New Onset Atrial Fibrillation and ED Anticoagulation. 

This month one of our residents assigned to JC asked whether I typically send my new-onset atrial fibrillation (AF) patients, who I have successfully cardioverted, home on anticoagulant therapy. I was surprised by the question since, the majority of those patients fit very narrow criteria for cardioversion. Most are generally healthy, and all have had a definitive history of new onset AF with RVR. So, my short answer was “no”. Her experience however, is that some of our cardiology colleagues are recommending empiric treatment with oral anticoagulants to all AF patients who have been cardioverted in the ED suggesting that it may add protection against the dreaded complication, embolic stroke. Review of 2014 AHA A-Fib guidelines recommends applying validated risk stratification tools such as the CHADS2 and the CHA2DS2-VASc scores as well as patient-centered decision making when considering anti-thrombotics. This month’s articles will look at thrombo-embolic events in new-onset AF patients, prediction tools that help risk-stratify patients and how effective we are at applying those prediction tools. Looking forward to an interesting discussion.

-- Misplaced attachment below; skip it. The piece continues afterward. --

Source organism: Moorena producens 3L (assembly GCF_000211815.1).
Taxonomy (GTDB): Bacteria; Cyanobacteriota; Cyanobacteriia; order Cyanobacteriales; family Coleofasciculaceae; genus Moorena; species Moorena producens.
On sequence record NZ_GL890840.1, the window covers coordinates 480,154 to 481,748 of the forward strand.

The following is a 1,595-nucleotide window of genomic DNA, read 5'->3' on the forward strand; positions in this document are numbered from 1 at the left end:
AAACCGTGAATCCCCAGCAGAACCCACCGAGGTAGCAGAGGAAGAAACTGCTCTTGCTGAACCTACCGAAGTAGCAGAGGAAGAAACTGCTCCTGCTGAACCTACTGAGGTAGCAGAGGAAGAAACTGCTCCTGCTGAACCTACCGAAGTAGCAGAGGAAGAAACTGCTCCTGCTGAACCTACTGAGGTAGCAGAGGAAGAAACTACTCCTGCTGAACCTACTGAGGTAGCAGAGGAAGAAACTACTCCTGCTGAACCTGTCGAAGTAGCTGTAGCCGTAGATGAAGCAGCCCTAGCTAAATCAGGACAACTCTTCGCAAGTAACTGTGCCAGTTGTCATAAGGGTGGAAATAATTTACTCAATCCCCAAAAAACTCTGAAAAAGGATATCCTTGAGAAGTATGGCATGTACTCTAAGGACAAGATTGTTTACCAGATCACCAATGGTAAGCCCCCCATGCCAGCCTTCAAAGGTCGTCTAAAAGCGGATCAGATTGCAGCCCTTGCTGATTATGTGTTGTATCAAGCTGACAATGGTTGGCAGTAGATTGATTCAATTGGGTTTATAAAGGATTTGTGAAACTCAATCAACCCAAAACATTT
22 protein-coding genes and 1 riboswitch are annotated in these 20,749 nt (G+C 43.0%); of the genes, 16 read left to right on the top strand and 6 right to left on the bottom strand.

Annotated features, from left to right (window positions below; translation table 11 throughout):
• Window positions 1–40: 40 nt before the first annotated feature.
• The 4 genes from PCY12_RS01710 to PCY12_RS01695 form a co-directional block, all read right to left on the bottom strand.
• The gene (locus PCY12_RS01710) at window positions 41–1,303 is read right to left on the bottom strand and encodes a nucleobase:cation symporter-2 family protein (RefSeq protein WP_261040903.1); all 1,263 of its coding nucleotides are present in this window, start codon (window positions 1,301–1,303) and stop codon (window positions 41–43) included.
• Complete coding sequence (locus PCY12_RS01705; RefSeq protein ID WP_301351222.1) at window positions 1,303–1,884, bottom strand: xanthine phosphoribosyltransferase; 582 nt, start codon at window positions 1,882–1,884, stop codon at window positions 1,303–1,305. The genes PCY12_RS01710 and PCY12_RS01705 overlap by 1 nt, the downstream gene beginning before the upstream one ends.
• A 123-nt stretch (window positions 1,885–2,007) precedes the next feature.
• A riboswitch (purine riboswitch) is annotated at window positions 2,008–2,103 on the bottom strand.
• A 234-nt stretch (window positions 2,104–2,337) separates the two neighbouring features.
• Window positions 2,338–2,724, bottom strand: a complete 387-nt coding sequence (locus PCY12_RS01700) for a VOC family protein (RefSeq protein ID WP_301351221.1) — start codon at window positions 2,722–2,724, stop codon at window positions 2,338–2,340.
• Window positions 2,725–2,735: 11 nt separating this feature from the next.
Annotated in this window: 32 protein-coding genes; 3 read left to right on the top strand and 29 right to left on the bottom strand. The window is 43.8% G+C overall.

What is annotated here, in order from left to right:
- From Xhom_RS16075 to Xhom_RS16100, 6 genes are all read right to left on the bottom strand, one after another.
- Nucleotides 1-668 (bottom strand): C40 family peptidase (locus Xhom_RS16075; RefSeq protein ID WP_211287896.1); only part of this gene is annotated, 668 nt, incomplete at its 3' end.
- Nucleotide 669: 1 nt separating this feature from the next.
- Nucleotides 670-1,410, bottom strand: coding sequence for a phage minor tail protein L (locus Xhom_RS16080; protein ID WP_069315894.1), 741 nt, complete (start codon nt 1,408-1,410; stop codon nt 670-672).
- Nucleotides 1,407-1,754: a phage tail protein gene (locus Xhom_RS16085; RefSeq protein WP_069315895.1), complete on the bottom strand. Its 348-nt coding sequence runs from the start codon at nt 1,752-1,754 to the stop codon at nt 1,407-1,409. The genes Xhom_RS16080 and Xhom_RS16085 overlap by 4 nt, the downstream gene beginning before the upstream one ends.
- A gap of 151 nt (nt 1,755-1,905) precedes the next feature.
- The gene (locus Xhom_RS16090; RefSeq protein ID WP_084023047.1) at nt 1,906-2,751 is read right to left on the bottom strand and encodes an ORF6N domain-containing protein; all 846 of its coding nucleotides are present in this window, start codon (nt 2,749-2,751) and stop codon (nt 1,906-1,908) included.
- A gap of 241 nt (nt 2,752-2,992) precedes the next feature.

Stiell IG et al, Outcomes for Emergency Department Patients with Recent-Onset Atrial Fibrillation and Flutter Treated in Canadian Hospitals. Ann Emerg Med. 2017 May;69(5):562-571 Appraisal

Airaksinen KE et al, Thromboembolic complications after cardioversion of acute atrial fibrillation: the FinCV (Finnish CardioVersion) study. J Am Coll Cardiol. 2013 Sep 24;62(13):1187-92. Appraisal

Scheuermeyer FX et al, Missed opportunities for appropriate anticoagulation among emergency department patients with uncomplicated atrial fibrillation or flutter. Ann Emerg Med. 2013 Dec;62(6):557-565  Appraisal